To say that Reagan was a reactionary is not to dismiss the impact of his political career on western civilization. Indeed the impact was quite extraordinary, for he had picked up where Goldwater began giving impetus to a movement that in it’s most recent manifestations has become more virulent and destructive than ever. As Wilentz (1) points out, the warping of the conservative movement in the wake of Reagan has served to further politicize the judiciary and the justice department; further undermine constitutional safeguards against intrusive government; has further developed the bastard idea–hatched at the Yale Law School–of the “unitary executive” arrogating powers unto the presidency heretofore unheard of; it has further crippled governance through a war on federal regulations, spending cuts on regulatory agencies, and general incompetence; and, perhaps most importantly, it has further eroded the foundations of the republic itself by waging war on the middle class.
It is a war now in its fifth decade. Today incomes remain stagnant or are declining. Official unemployment now hovers around 10%, with estimates of real unemployment ranging from 15-18%. Home foreclosures, down 17% from last year at this time, were lower only because of the paper jamb in the foreclosure mills due to some irregularities in the banking industry. There are some further troubling signs: it was announced briefly on NPR yesterday that the New York Stock Exchange is to be merged with some German outfit foreshadowing the movement of the center of the financial world elsewhere. It was also announced that papers released through Wikileaks reveal that Saudi oil production may have peaked or is about to. Further, also decades before it was about to happen, Social Security outlays will exceed the contributions to the Social Security Trust Fund in this fiscal year.
All of this can be laid at the foot of Reagan and his Republican cohorts. Failure to reign in on the housing market as the real estate bubble began developing in the early part of the last decade is a singular example. Here confronted with the fact that from 2003-2007 the economy was annually building 25% more housing units than for which there existed a market, the administration–always finding regulations and controls abhorrent–failed to act. Greenspan, at the Federal Reserve, acting as the acolyte of Ayn Rand that he is, had full faith that the “markets would correct themselves”. The result, given western man’s long history with such bubbles was wholly predictable. Nevertheless the ideological imperative–always measured against the Reagan “legacy” of pure ideology–won out.
So we had another crash.
Today, nearly 4 years into it, the end of mass foreclosures are nowhere in sight.
Then there is the example Reagan set by removing the solar panels from the White House roof, and beginning the movement to undo Carter’s efforts to cut our use of foreign oil. Carter had cut our imports of oil by 50% in 4 years, a trend that was speedily reversed under Reagan as thermostats were reset, speed limits were raised, CAFÉ guidelines for the auto industry were relaxed and abandoned, and subsidies for alternative energy were cut.
Similarly the lingering unemployment rate. In my youth unemployment as a so-called “lagging indicator” would follow the movement of the economy by about six months. Today we are well into the first year of recovery and no end of high unemployment in sight. Why? Because, among other things, capital is now sitting on an estimated 2 trillion dollars and refusing to hire anyone. What expansion is occurring is taking place overseas.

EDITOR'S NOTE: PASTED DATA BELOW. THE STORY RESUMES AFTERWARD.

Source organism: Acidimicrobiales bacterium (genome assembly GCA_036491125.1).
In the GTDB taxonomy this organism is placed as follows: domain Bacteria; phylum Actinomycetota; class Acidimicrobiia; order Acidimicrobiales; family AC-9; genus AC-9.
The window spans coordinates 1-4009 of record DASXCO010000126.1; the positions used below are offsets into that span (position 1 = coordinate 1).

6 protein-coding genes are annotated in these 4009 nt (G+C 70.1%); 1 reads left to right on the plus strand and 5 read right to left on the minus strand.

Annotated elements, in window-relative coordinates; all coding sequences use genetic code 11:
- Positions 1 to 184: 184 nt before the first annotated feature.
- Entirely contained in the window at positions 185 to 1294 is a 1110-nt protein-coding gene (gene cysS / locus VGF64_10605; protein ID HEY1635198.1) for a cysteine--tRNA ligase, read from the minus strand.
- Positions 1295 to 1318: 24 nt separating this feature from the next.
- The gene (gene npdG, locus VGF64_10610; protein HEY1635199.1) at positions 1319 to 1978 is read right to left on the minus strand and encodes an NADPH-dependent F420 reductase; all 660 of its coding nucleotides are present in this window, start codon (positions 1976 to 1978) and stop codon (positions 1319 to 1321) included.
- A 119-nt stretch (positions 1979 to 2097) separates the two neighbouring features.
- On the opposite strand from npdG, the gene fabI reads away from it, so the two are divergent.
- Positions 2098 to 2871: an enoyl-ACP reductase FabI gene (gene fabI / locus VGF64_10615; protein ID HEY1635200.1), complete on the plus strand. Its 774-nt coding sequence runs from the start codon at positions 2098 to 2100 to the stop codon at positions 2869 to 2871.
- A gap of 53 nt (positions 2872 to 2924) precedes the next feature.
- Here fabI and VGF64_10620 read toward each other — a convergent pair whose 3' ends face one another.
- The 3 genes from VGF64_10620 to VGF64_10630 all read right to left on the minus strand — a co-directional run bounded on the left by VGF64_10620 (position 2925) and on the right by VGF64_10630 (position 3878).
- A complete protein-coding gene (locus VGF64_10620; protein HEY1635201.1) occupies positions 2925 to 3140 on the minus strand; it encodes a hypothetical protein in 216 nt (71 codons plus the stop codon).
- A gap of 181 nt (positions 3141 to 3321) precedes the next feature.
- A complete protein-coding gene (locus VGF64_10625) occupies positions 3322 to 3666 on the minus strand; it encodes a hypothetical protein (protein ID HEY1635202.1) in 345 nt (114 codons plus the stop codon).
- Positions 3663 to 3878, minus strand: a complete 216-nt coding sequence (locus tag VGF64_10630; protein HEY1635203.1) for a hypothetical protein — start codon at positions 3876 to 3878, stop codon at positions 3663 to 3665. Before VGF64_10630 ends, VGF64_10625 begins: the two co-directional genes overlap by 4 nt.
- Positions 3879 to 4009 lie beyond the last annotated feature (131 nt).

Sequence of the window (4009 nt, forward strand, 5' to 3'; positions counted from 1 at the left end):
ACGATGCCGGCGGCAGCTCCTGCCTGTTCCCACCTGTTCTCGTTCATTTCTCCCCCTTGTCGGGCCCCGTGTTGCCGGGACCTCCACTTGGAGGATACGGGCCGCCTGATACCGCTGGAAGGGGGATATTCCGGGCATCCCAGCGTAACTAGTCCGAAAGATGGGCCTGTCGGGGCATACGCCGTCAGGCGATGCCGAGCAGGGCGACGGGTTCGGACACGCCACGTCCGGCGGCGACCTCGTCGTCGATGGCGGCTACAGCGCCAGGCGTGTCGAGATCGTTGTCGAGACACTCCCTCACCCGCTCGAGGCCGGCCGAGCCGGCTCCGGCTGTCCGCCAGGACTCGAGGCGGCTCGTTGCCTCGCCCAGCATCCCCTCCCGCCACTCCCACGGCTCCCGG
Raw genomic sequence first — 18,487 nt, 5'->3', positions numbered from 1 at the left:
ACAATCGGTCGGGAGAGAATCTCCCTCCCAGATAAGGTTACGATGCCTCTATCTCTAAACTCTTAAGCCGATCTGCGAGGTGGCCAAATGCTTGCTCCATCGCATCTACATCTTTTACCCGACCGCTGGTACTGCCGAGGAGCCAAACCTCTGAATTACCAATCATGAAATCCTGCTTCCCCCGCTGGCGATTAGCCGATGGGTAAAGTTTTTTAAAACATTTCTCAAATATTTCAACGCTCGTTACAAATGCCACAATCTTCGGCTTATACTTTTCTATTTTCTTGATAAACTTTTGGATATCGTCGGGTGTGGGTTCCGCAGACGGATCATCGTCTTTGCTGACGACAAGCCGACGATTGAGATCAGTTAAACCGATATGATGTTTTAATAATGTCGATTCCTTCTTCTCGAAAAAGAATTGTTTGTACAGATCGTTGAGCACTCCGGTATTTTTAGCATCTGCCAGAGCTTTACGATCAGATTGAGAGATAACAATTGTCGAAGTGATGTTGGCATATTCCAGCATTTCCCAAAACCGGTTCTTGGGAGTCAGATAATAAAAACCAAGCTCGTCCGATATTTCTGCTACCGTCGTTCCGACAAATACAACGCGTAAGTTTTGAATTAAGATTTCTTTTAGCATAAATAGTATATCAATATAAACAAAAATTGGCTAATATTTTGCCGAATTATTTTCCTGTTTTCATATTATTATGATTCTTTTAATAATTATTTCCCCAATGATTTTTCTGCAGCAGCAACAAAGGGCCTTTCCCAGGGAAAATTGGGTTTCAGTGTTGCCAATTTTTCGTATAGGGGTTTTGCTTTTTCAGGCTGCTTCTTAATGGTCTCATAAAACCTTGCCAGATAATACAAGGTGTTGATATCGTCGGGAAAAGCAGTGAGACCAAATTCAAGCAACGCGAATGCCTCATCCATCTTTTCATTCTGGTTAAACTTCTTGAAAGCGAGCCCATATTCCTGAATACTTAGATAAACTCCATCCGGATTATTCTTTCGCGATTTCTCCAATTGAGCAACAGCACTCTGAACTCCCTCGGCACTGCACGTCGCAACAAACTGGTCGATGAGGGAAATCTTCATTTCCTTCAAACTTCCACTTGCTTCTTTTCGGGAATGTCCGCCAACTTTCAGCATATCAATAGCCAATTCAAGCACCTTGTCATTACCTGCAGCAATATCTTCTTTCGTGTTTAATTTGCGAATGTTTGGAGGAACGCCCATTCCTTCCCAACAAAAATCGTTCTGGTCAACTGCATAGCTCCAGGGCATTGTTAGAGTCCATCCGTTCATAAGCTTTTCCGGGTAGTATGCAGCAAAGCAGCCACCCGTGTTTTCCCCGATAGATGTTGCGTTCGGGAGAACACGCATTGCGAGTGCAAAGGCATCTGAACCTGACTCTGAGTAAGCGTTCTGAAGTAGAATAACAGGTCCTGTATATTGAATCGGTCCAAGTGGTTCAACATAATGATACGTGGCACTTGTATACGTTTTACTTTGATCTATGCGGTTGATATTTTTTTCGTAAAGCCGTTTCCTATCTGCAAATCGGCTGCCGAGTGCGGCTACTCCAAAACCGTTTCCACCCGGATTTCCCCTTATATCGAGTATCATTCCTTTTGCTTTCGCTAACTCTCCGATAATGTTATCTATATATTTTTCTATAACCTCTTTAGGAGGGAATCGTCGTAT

The reason that we have this skewing of the economic balloon is that at the beginning of this administration a robust jobs bill was sacrificed to the conservative “mantra” of cutting taxes. Almost two thirds of the nearly trillion dollar outlay went to tax cuts with business getting the lions share. Cuts for median incomes would amount to about a pizza a week. Instead of building things...like roads, rails, and internet we parceled it out in such a way as to have minimum impact on employment. The result is that we are further behind technologically and, for all that TARP money, we have nothing to show for it except the return of fat-cat bonuses on Wall Street.
By failing to take the money and put it into construction, we failed to increase demands for building products and labor necessary to rebuild America. The result has been an extraordinarily high unemployment rate for an extraordinarily long period of time. This serves to reduce revenues while increasing demand for services creating huge deficits. It also means less money going into Social Security and the wholesale retirement of aging “boomers” who–much against their proclivity and far too soon–are leaving the workforce and becoming a burden on the system.
And, of course, lets not forget that it was ‘Ol’ Two-Cows Bush who, following the Gipper’s example, famously raided the Social Security Lock Box and drained the accounts of every last dollar leaving only a stack of IOU’s reaching nearly to the moon. Oh how much different it would have been had not the Supreme Court elected that fool from Texas back in 2000. Social Security would have been rock solid and the entire federal debt would have been erased from the books.
Wilentz, Sean. “The Age of Reagan, A History, 1974-2008" Harper Collins, New
York, 2008. 564 pages.